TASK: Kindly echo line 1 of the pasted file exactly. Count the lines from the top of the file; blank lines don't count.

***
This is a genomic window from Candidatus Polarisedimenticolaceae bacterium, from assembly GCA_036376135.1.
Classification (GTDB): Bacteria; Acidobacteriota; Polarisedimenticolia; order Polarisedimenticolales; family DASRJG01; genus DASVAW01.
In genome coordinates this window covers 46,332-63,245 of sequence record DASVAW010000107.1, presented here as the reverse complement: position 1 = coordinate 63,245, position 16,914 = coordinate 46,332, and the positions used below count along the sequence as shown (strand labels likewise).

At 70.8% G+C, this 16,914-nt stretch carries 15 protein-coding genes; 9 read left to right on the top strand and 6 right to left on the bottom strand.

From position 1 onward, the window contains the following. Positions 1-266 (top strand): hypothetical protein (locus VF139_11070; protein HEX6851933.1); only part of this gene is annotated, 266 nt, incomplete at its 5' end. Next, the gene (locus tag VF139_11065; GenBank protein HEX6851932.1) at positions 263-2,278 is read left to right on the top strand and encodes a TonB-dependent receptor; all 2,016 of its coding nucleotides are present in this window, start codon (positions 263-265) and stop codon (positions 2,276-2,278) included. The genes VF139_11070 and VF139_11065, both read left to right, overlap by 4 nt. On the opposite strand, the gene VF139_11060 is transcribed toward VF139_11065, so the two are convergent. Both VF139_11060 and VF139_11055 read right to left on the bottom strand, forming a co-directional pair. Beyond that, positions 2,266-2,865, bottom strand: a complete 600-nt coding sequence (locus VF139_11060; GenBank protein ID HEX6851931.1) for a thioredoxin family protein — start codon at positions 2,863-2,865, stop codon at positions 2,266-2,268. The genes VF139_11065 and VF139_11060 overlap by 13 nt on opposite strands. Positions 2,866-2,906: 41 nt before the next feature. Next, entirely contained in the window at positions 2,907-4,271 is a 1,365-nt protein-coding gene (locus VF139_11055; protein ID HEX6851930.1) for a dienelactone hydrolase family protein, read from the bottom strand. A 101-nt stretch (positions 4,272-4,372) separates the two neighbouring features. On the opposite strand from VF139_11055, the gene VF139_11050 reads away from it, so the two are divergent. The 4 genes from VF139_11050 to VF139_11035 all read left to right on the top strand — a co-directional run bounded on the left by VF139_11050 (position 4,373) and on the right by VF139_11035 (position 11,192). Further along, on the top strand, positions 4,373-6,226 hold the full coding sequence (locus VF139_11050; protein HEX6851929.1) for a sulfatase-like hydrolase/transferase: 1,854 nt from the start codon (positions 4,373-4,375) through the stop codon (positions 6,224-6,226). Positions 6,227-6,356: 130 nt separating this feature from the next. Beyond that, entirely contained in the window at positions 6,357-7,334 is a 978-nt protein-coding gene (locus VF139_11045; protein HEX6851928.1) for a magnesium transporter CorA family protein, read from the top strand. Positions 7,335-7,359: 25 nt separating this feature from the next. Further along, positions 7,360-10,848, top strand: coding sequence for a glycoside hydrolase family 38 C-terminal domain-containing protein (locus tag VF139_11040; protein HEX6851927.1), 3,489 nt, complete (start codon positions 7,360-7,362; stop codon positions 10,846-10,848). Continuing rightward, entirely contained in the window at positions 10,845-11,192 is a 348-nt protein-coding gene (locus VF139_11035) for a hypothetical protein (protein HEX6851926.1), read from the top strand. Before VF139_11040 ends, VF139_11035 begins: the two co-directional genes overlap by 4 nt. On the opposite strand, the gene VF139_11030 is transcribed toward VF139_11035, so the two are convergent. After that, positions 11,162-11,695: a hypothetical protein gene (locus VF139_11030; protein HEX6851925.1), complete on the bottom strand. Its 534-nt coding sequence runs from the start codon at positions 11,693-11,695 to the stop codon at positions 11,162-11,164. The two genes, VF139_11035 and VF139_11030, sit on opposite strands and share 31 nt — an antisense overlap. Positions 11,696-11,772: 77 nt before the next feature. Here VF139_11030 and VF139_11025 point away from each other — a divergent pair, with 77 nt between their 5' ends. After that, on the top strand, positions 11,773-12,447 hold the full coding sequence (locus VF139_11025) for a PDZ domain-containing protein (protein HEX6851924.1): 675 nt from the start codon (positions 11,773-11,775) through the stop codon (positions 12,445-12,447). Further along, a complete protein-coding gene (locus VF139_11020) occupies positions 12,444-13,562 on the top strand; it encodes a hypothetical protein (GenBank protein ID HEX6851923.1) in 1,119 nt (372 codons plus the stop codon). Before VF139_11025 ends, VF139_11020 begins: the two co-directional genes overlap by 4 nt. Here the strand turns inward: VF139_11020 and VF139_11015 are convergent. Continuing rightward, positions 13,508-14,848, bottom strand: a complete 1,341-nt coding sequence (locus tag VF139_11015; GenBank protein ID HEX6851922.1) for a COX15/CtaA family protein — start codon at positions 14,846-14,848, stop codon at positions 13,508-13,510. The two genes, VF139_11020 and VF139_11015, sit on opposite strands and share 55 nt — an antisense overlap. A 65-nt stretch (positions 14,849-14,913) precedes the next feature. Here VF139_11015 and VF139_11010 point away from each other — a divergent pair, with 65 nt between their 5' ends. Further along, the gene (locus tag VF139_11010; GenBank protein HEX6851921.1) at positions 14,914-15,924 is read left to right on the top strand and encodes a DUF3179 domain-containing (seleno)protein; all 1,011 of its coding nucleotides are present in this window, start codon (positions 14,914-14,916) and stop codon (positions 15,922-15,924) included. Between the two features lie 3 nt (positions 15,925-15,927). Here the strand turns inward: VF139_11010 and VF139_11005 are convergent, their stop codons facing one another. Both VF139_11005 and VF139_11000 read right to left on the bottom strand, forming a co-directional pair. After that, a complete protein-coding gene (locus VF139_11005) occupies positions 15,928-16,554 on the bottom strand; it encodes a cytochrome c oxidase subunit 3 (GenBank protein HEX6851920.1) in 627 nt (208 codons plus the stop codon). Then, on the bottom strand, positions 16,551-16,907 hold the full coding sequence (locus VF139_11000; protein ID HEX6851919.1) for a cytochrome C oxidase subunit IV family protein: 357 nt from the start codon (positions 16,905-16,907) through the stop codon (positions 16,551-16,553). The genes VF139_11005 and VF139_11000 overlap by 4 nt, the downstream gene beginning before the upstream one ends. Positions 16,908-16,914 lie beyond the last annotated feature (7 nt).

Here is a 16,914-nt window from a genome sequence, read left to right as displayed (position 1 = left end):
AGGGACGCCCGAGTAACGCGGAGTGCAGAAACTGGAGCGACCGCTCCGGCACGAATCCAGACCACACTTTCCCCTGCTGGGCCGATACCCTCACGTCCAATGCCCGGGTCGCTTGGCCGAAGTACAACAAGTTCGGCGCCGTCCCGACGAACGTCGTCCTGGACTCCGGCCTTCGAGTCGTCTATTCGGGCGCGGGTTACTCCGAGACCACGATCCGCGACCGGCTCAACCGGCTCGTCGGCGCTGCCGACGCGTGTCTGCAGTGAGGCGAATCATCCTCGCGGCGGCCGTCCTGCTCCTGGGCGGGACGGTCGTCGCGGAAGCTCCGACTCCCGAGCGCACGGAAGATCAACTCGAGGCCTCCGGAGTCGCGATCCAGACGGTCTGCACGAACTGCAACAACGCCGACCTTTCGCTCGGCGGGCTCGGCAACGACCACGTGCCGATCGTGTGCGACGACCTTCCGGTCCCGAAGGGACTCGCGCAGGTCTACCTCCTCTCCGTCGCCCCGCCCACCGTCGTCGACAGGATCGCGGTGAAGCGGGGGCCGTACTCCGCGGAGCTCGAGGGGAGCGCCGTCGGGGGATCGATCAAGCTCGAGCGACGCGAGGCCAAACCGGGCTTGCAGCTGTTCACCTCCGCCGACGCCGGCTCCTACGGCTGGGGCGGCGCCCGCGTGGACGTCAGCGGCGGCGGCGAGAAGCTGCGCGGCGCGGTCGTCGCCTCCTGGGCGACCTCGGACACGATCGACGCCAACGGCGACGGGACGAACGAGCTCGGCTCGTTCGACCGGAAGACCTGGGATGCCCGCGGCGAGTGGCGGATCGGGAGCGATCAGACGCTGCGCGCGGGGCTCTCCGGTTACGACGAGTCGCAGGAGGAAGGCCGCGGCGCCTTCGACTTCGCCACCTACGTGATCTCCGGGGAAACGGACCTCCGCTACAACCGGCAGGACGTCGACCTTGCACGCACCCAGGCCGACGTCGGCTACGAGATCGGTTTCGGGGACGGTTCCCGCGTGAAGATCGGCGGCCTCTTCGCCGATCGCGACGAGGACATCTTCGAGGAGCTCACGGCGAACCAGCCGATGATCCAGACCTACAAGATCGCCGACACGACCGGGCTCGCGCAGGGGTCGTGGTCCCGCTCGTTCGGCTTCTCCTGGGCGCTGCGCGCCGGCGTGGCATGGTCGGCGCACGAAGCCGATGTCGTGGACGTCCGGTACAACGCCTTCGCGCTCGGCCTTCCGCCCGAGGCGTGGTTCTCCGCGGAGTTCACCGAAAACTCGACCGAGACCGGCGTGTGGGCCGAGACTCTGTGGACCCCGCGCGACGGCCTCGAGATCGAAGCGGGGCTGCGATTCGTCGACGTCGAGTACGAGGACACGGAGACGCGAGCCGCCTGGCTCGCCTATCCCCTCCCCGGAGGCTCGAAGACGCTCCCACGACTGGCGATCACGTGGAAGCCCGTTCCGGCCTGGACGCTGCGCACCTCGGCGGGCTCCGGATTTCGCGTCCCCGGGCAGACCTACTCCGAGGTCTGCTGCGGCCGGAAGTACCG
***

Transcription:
This is a genomic window from Candidatus Polarisedimenticolaceae bacterium, from assembly GCA_036376135.1.